...where distraction is the main attraction.

Tuesday, August 25, 2020

Birthday Booze: Blue Grass 4 year old Straight Rye 1935/1939 BIB

Yes, you read that title correctly. Usually, I put the work in to share a distillery's history or details behind an old whisky. But not today. The work I've been putting in has been for family and the daily grind, so I don't have any good research at hand. But there will be photos below!

First I'd like to share this lovely soulful tune by The Cannonball Adderley Quintet. It strikes me as relevant, starting with Cannonball's intro, "You know, sometimes we're not prepared for adversity."

I've rolled out a pair of Mega-Dusty samples previously, one 1936 bourbon for my 37th birthday and a pre-prohibition rye for this site's 1000th whisky review. I doubt I'll wait so long between Mega-Dusty reviews because I don't know how long the samples will hold up in their wee bottles during the darkest timeline.

Today's whisky — no 'e'! — comes from the very late Blue Grass Distillery Company in Louisville. I do know that Blue Grass was part of the National Distillers portfolio at the time of the rye's bottling and the whisky was barreled up from Fall 1935 to Fall 1939 because I can read the labels. And I am very thankful to have been part of the bottle split.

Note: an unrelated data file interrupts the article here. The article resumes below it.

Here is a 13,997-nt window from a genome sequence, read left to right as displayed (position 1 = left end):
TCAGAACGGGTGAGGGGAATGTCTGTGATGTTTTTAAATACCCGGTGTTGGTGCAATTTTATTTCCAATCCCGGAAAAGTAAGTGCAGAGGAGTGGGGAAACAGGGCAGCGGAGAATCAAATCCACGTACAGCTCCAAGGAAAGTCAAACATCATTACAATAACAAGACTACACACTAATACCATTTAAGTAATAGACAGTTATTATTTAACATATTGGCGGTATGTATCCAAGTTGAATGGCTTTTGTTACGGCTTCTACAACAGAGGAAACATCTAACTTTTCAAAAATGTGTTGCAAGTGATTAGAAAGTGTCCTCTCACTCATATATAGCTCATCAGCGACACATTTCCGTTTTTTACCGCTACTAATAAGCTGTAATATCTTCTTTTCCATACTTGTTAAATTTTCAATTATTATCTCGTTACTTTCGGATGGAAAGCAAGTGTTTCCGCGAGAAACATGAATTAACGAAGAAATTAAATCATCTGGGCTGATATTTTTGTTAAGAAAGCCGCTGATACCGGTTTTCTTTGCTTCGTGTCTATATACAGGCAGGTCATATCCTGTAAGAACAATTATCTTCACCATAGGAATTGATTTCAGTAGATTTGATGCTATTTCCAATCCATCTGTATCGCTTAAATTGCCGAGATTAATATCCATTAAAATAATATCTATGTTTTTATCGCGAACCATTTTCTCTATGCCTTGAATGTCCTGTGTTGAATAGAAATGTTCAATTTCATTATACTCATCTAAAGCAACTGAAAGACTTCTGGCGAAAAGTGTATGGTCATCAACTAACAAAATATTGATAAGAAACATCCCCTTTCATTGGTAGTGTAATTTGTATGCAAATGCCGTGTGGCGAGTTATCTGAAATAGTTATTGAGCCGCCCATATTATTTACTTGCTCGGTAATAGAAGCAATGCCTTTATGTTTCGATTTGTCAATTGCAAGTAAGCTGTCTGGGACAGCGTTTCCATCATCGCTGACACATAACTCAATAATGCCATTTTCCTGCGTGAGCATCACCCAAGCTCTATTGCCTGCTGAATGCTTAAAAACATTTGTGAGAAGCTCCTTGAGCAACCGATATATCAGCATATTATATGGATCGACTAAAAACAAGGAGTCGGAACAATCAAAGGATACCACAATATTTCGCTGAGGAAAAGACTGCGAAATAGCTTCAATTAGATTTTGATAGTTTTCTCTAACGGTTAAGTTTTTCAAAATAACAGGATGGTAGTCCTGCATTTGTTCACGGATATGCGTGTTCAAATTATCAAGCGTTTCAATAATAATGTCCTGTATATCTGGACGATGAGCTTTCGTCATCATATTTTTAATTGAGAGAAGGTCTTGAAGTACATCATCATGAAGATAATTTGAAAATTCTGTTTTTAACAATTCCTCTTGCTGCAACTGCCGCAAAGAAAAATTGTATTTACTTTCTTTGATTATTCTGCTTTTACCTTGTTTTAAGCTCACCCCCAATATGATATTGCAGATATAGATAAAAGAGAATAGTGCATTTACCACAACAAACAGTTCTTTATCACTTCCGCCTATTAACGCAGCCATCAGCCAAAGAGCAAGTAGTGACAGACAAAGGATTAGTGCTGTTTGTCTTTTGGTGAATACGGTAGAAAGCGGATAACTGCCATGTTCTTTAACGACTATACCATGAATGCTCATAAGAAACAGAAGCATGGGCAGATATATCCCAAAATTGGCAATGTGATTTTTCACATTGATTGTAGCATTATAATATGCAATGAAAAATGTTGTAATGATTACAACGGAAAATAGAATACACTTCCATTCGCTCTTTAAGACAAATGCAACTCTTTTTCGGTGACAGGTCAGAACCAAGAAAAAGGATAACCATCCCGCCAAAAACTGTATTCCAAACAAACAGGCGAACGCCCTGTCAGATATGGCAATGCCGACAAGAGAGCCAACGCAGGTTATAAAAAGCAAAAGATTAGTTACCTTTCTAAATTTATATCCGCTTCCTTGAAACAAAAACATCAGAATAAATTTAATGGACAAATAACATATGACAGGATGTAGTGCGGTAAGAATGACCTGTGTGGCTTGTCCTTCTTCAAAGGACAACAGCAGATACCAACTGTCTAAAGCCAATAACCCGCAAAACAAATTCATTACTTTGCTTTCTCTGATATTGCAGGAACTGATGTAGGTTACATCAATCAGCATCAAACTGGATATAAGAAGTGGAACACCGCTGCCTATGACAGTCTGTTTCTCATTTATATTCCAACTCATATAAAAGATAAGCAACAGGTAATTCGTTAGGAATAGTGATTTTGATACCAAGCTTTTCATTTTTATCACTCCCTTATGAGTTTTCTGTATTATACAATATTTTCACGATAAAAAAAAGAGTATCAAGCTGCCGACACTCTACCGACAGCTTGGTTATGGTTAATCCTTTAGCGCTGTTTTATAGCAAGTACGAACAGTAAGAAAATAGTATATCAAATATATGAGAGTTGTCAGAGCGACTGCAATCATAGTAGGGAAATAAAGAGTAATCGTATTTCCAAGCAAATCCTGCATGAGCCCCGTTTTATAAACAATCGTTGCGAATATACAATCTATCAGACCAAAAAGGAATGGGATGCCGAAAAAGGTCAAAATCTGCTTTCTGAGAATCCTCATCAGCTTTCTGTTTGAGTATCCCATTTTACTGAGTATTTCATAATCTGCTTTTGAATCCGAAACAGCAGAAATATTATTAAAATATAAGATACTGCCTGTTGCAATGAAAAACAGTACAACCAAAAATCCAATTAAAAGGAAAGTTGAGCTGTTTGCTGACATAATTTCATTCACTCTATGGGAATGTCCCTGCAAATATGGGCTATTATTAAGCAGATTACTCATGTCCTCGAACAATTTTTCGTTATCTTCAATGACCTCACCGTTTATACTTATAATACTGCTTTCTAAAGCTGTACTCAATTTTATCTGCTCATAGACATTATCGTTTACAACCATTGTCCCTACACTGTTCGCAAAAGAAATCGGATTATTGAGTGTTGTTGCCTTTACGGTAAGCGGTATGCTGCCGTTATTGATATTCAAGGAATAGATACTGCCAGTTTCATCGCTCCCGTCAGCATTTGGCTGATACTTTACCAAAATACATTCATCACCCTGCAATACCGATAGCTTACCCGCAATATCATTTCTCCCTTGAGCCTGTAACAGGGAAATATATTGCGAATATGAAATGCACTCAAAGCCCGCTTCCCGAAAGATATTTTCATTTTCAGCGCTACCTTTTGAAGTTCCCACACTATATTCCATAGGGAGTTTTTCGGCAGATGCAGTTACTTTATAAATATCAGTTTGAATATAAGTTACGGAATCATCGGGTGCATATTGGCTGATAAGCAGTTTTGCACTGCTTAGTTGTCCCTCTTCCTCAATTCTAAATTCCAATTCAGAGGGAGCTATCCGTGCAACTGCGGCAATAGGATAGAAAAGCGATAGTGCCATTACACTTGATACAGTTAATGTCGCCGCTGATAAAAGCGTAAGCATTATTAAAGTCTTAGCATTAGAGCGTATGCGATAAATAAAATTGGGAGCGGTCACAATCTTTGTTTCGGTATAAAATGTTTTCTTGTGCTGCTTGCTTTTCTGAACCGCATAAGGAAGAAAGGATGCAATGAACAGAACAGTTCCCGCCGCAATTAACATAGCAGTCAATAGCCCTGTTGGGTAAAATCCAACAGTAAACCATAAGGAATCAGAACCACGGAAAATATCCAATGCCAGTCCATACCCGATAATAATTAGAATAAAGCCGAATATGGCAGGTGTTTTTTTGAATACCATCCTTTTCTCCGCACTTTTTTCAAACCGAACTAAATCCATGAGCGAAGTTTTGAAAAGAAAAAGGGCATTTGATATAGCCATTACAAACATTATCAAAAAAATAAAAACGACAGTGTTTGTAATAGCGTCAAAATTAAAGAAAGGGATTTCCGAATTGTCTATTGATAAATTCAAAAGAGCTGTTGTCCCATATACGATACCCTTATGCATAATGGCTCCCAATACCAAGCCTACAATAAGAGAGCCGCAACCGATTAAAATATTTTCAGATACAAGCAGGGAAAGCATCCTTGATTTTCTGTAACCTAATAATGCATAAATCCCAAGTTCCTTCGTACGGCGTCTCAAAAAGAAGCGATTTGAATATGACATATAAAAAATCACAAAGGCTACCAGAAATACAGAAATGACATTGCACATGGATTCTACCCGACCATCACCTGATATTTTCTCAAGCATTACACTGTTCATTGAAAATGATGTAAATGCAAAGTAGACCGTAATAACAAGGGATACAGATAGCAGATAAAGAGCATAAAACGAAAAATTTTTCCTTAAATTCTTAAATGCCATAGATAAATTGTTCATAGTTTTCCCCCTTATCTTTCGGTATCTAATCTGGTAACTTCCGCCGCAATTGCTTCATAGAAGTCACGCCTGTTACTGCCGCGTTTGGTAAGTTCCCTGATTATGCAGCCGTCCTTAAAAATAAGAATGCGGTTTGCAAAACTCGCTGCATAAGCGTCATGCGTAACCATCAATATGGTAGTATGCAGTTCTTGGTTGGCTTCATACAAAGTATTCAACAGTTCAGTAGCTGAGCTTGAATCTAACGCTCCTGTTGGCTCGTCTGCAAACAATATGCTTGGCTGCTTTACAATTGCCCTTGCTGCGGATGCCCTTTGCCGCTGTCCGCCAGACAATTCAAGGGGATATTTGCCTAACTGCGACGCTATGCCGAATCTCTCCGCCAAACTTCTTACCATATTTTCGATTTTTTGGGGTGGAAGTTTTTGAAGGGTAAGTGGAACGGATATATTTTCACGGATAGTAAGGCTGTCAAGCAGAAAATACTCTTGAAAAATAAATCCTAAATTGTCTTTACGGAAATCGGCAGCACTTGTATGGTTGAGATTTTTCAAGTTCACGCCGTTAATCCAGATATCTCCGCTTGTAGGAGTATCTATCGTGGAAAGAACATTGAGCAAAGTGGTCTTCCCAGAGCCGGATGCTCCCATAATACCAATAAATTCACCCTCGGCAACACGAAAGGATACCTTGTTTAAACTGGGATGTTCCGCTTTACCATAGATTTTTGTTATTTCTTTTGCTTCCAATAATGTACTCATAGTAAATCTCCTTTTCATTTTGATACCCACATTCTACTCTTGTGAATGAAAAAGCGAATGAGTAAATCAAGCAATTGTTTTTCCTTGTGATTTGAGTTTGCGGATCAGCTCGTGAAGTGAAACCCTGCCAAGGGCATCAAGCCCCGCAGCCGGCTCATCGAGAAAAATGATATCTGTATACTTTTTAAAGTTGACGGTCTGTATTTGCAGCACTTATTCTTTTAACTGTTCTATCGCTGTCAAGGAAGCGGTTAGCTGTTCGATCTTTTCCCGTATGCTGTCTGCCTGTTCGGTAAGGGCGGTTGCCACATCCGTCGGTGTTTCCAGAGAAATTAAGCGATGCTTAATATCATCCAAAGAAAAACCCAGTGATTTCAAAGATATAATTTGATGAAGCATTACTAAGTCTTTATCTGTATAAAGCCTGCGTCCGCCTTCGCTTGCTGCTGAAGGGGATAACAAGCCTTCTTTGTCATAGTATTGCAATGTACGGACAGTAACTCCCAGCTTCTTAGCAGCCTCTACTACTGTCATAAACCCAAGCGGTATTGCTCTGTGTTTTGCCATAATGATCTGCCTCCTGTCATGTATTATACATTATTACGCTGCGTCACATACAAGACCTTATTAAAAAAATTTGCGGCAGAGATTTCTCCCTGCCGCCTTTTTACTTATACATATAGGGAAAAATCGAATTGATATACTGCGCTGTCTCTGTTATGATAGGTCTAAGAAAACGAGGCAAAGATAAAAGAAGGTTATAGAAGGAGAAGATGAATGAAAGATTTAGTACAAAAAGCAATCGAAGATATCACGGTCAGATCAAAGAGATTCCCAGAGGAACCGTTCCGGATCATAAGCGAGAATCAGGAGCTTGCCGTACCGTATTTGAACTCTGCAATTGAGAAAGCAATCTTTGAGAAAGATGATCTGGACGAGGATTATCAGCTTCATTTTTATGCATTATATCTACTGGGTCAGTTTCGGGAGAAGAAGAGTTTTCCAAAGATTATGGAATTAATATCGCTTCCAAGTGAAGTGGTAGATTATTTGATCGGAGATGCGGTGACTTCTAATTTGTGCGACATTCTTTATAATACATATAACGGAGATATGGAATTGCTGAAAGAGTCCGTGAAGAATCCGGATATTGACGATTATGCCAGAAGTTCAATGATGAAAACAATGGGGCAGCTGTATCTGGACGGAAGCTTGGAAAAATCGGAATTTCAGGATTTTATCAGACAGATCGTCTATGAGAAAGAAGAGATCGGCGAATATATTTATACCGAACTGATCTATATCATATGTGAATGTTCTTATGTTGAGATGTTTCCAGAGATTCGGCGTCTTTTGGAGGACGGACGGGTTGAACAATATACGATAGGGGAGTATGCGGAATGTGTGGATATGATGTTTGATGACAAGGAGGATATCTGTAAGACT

Bottle pics by ROC:

And my sample bottle:

The lusciously fruity nose includes mixed berry compote, guava(-ish) juice and blueberry jam. Notes like cloves, butterscotch, cotton, fruity cinnamon and roses fill in the background and mid-ground. The lack of major OBE or dusty notes leave this rye feeling very fresh. After 30 minutes in the glass, the whisky gets the full Havdalah Spice Box treatment that I so love in the best MGP ryes. The palate is very minty. Sweet, rich and tingly. Molasses and dried apricots. Hints of smoke, orange zest, lychee, cloves and herbal bitterness appear throughout. The very long finish balances sweet, salt and bitter. Honey, oranges and butterscotch, as well as plenty of fresh and dried herbs appear and linger.

Undoubtably rye from start to finish, this oldie faded not in its bottle nor my glass. Its juiciness makes it very difficult to compare to anything current, though I did match it up with some very good Willett samples. Four year old ryes today bring lots of American oak thunder, and perhaps Blue Grass did as well, 80+ years ago. But as the rye existed in my glass, the oak was very restrained. It did its job calming the spirit, without interrupting matters. I'd like to think the fruitiness was due to a specific sort of yeast and fermentation practice now lost or deemed inefficient, but really I have no idea, I just drink the stuff.

Rating - 91 (but please please ignore this number because what the hell is my point of reference?)